February 20, 2013, by Gary Zandstra
A client of mine recently called asking for advice on controlling the stage volume (and in this case overall room volume). She told me that even with a shield around the drums, it was just too loud.
She went on to say she was considering using a “drum cave”. Immediately she had my attention, as I had never heard of a drum cave. In my mind I could picture what one might look like, complete with the caveman on the drum throne. I can refer to the drummer as a caveman as on a good day. Heck, I am one (a drummer that is).
So, with the caveman image burning in my mind, I had to ask, “What is a drum cave?” The client then went on to describe a room that the church was preparing to build on the back corner of the stage.
After listening to what and how they were going to build this room, the only way I could describe it would be to compare it to a really small drum booth at a recording studio. Oh, and it also was to have a very low roof.
As I thought about her predicament regarding stage volume my mind drifted to options:
1. Ask The Drummer To Play More Softly
2. Hot Rod Sticks
3. Drum Shield
4. Electronic Drums
5. The Drum Cave
Bang The Drum Softly
It seems kind of obvious, but still, have you asked the drummer(s) to play with less gusto? It may not work, or it might only work initially because some players might control themselves for a time but then their instincts are too strong to keep in check, but it’s certainly worth a shot.
Hot Rod Sticks
I’ve had good success with Hot Rod Sticks in helping tame heavey-handed drummers. he biggest benefit I’ve experienced is their ability to tame the loud cymbal crashes.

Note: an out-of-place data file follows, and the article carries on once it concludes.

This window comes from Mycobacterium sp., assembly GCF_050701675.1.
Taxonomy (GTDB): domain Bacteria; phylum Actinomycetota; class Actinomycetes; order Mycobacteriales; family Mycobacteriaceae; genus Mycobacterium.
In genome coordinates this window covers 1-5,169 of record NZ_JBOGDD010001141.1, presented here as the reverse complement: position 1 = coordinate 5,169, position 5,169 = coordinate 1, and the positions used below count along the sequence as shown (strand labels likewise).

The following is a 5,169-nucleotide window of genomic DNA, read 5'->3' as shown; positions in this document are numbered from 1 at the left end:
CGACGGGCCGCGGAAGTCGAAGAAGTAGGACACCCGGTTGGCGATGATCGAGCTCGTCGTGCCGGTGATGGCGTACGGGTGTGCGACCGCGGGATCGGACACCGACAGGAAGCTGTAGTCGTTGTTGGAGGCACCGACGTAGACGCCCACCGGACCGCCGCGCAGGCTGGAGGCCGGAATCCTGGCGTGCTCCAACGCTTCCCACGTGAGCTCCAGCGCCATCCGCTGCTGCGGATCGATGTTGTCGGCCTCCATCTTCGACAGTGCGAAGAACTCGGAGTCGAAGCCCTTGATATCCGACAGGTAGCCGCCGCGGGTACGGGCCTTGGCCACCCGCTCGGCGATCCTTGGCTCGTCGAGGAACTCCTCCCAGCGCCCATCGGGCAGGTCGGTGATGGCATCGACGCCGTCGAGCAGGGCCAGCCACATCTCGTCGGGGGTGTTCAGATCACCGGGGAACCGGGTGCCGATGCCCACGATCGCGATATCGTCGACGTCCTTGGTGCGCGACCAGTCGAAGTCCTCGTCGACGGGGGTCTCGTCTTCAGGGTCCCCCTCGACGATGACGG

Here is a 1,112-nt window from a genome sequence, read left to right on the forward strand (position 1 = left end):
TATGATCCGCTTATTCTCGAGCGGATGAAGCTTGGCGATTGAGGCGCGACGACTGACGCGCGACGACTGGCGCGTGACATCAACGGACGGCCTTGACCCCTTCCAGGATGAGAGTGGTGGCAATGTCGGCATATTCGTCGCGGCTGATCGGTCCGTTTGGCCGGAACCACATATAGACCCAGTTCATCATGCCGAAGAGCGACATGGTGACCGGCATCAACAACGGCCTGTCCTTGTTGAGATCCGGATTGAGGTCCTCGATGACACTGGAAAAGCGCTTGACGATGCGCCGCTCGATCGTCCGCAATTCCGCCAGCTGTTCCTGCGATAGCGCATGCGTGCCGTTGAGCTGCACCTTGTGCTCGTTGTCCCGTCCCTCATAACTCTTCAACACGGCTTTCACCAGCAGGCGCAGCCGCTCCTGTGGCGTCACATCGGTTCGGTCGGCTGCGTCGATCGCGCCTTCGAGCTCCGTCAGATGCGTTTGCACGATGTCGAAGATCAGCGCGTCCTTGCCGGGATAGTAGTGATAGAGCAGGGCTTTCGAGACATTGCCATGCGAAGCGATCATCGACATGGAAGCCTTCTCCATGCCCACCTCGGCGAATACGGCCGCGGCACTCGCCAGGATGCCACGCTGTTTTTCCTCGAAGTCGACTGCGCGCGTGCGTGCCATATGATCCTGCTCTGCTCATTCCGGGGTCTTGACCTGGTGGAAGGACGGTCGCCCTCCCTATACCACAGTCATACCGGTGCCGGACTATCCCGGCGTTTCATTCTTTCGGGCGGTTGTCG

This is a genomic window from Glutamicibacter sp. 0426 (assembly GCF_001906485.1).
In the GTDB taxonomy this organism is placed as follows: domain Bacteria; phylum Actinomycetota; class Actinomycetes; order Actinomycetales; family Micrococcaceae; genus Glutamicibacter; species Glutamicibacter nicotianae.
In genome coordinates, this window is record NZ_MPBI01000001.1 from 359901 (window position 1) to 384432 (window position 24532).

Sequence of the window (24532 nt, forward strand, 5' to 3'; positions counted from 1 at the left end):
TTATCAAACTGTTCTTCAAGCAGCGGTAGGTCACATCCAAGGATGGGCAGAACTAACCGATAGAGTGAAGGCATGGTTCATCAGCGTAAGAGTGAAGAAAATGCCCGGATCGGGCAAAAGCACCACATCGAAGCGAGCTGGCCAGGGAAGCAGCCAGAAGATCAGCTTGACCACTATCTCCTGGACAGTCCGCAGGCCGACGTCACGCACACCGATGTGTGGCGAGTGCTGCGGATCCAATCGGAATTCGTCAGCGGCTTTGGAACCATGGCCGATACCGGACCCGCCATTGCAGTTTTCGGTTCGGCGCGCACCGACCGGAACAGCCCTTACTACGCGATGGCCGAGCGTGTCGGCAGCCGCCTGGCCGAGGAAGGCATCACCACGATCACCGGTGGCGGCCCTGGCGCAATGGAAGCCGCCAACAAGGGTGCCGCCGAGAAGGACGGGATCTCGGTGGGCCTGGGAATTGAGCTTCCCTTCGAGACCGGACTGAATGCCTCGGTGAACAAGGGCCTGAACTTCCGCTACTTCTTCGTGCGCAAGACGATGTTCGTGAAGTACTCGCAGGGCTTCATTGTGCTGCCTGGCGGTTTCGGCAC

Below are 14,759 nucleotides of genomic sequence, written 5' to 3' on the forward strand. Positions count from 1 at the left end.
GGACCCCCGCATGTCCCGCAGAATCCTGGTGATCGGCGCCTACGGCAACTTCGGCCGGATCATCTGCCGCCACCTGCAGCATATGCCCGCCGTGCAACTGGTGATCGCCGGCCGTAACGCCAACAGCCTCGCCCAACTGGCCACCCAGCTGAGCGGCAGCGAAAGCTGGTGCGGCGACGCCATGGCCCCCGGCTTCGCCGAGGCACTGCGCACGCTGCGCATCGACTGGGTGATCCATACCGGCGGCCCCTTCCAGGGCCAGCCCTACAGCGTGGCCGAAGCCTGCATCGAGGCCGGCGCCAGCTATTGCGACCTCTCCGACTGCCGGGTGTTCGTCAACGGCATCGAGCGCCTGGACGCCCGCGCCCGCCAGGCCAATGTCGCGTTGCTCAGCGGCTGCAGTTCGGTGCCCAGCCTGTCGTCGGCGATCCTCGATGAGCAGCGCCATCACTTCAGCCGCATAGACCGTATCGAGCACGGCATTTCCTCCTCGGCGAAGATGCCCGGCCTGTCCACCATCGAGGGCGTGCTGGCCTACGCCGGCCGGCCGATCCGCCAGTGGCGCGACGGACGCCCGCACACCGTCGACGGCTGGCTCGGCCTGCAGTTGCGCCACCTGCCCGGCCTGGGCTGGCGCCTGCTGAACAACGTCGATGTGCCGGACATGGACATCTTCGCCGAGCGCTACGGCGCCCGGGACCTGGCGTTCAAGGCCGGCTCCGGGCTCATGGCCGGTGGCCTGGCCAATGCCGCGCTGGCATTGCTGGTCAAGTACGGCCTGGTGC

The best way to think about a Hot Rod stick is that it is between brushes and regular sticks. In general, drummers are receptive to using them because they have close to the same feel and bounce back of a regular stick.
The potential drawback is that the tonality of the drum sound will be different, just as when a drummer hits the drum softer with regular sticks the tonality is different.
I have also heard that some drummers have a hard time staying “in the groove” on the high hat. Even with Hot Rods it can still be too loud (particularly in small rooms)
Many times I have walked into a small worship center that has placed the drums against the back wall of the stage with a Plexiglas shield around them.
Almost always the wall is constructed of drywall and the shield is using virtually no absorption. The complaint is always “the drums are still too loud!”
To me, it’s obvious that the back wall is going to reflect the sound back out into the room, but not everyone understands that.
The best Plexiglas shields have absorptive material on the front lower part of the shield and are then enclosed on the back side with absorptive panels
I’ve yet to meet a drummer who has said, “Awesome! Electronic drums—I can’t wait to play them!”
But even with the recent improvements in bounce back and feel, an electric kit still feels different than the real thing. I’ve also seen and experienced well-intentioned efforts that featured real cymbals and snare drum and electronic toms and kick, and it’s puzzling. Why would you leave the loudest elements of a drum kit to saturate the stage with sound?
Electronic drums do offer the advantages of being able to choose different sounds or “patches” for each piece of the kit and some drummers do like to pick different sounds for a specific song or for different styles of music.
Sometimes there’s no other good option than electronic drums, but in my book, let’s keep it real!
The Drum Cave